Other kinds of juvenile arthritis include:

  • Juvenile myositis, which causes muscle weakness.
  • Juvenile lupus, which usually appears as systemic lupus erythematosus (SLE).
  • Juvenile scleroderma, in which the skin hardens and tightens.
  • Vasculitis, which causes inflamed blood vessels and may lead to heart problems.
  • Fibromyalgia, a chronic pain syndrome with muscle pain and stiffness, fatigue and disrupted sleep.

Signs and Symptoms

Juvenile arthritis symptoms can vary widely from case to case, but some common ones include:

  • Joint pain
  • Swelling
  • Stiffness
  • Fever
  • Rash
  • Fatigue

JA may also cause problems related to internal organs, such as bloating and diarrhea from the digestive tract or shortness of breath in the lungs. Problems with bone development might delay growth for some kids with JIA and cause osteoporosis, which makes the bones thinner and easier to break. These issues usually come from the inflammation itself or medications used in treatment.

A potentially serious complication of JA is uveitis, inflammation in the eye. It can cause pain, dryness, redness, vision problems and light sensitivity. If not treated, uveitis can lead to glaucoma, cataracts or blindness.

When juvenile arthritis symptoms affect the foot, kids might have pain and trouble walking. Swelling and chronic inflammation from JA symptoms could also lead to various foot symptoms like ingrown toenails, bunions and hammertoes.

Treatment and Outlook

A rheumatologist often diagnoses JIA, but sometimes a pediatrician will do it or a specialist for different areas of the body. During the appointment, the doctor will likely perform a physical exam and review the child’s symptoms, family history, lab results and imaging, such as X-rays or computed tomography (CT) tests.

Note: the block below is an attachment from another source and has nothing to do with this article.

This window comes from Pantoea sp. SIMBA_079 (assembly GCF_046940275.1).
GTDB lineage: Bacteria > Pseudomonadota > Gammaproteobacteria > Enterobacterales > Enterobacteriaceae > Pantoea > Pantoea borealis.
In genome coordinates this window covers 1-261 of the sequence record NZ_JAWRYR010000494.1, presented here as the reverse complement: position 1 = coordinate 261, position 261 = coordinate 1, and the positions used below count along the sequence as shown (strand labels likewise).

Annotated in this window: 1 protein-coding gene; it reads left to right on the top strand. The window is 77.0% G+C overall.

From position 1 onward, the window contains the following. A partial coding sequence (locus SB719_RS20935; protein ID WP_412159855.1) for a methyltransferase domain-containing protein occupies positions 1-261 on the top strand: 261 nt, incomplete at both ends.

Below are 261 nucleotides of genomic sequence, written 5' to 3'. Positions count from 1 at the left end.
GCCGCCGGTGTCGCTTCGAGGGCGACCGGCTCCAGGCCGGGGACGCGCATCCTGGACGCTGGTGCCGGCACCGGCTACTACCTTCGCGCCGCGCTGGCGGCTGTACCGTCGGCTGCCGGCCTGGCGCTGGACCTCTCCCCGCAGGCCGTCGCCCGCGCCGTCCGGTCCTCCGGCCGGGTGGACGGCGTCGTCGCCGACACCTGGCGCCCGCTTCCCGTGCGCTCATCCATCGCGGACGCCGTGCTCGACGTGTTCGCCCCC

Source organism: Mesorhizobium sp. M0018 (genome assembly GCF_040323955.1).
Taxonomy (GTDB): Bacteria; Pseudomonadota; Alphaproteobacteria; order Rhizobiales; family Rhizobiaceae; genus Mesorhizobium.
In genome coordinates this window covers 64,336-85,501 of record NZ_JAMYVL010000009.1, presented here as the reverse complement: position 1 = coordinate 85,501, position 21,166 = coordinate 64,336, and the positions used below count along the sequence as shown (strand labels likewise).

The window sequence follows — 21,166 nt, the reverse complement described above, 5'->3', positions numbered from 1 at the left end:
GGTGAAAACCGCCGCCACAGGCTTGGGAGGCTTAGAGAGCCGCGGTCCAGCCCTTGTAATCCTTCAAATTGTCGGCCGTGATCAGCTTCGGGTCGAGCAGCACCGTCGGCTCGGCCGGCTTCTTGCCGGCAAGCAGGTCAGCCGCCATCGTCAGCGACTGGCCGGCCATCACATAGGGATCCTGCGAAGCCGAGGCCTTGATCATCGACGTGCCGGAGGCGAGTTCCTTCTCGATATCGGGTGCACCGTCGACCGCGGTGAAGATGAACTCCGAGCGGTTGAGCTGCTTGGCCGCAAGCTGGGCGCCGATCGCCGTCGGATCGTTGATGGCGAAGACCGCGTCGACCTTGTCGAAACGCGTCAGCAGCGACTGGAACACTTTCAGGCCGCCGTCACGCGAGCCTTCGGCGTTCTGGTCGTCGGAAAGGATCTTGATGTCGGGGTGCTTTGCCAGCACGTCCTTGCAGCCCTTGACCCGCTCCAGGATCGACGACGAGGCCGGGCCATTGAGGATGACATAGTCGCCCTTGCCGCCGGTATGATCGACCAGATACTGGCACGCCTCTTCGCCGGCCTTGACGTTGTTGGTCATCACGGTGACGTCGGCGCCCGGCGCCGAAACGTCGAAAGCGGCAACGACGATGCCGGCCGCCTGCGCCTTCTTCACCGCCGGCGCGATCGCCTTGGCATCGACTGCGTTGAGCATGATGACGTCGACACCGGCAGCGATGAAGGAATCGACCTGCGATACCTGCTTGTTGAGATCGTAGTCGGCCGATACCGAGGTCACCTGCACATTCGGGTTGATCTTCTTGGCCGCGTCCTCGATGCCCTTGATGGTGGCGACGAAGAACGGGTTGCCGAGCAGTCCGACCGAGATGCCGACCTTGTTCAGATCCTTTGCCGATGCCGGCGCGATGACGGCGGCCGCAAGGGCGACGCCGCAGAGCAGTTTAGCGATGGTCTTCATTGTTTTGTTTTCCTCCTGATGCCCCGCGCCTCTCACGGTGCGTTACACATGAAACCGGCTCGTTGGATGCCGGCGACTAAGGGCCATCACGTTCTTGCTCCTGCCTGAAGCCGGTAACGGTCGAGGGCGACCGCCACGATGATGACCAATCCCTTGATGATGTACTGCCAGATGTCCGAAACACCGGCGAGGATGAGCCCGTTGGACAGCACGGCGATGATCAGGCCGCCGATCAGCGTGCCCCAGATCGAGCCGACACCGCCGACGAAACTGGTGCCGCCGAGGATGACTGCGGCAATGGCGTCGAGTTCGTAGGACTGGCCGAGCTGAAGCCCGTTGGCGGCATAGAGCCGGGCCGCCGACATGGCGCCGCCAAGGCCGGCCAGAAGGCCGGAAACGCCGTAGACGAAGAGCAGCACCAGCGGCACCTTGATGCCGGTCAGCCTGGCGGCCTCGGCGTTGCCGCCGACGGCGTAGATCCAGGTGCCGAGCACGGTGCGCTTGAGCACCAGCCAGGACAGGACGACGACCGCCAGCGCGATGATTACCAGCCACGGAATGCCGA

If a child has JA, the doctor can start treatment, which usually consists of medication and lifestyle changes, including low-impact physical activity and healthy eating habits. While JA is not completely curable, treatment can help kids enter remission, where they stop exhibiting symptoms. Juvenile arthritis treatment also aims to slow or stop the disease’s progression, prevent long-term damage and relieve symptoms.

While some children permanently enter remission, many will still have arthritis into adulthood. Early treatment is crucial for preventing long-term problems.

Some medications that may help with JA include:

  • Corticosteroids: Corticosteroids work quickly to reduce inflammation. Doctors typically only prescribe these for short-term use to avoid side effects.
  • Disease-modifying antirheumatic drugs (DMARDs): DMARDs alter JA’s progression, suppressing the immune system to keep it from attacking joints. Doctors may use traditional DMARDs for a broader effect, or biologics, which target more specific chemicals or processes but work quickly.
  • Analgesics: Analgesics are pain relievers, such as aspirin or nonsteroidal anti-inflammatory drugs (NSAIDs) like ibuprofen. While they can help relieve pain, they don’t prevent joint damage or change disease progression.

Physical therapy can help children build strength, flexibility and coordination and help with assistive devices such as splints or braces. Custom orthotics can also help with juvenile arthritis in the feet. In severe cases, a doctor might recommend a joint replacement for kids with joint damage or severe pain.

Relief for Juvenile Arthritis Foot Pain

If you or your loved one is showing symptoms of JA, make an appointment with a provider. When symptoms mainly appear in the foot or ankle, the diagnostic team at Foot & Ankle Surgical Associates can help with imaging tests and experienced doctors. We also offer several treatment methods for children with arthritis, such as physical therapy, custom orthotics and surgery. Many of our providers are great with kids and can help make the process as comfortable as possible.

Reach out today at 360-754-FEET (360-754-3338) or fill out our contact form to schedule an appointment.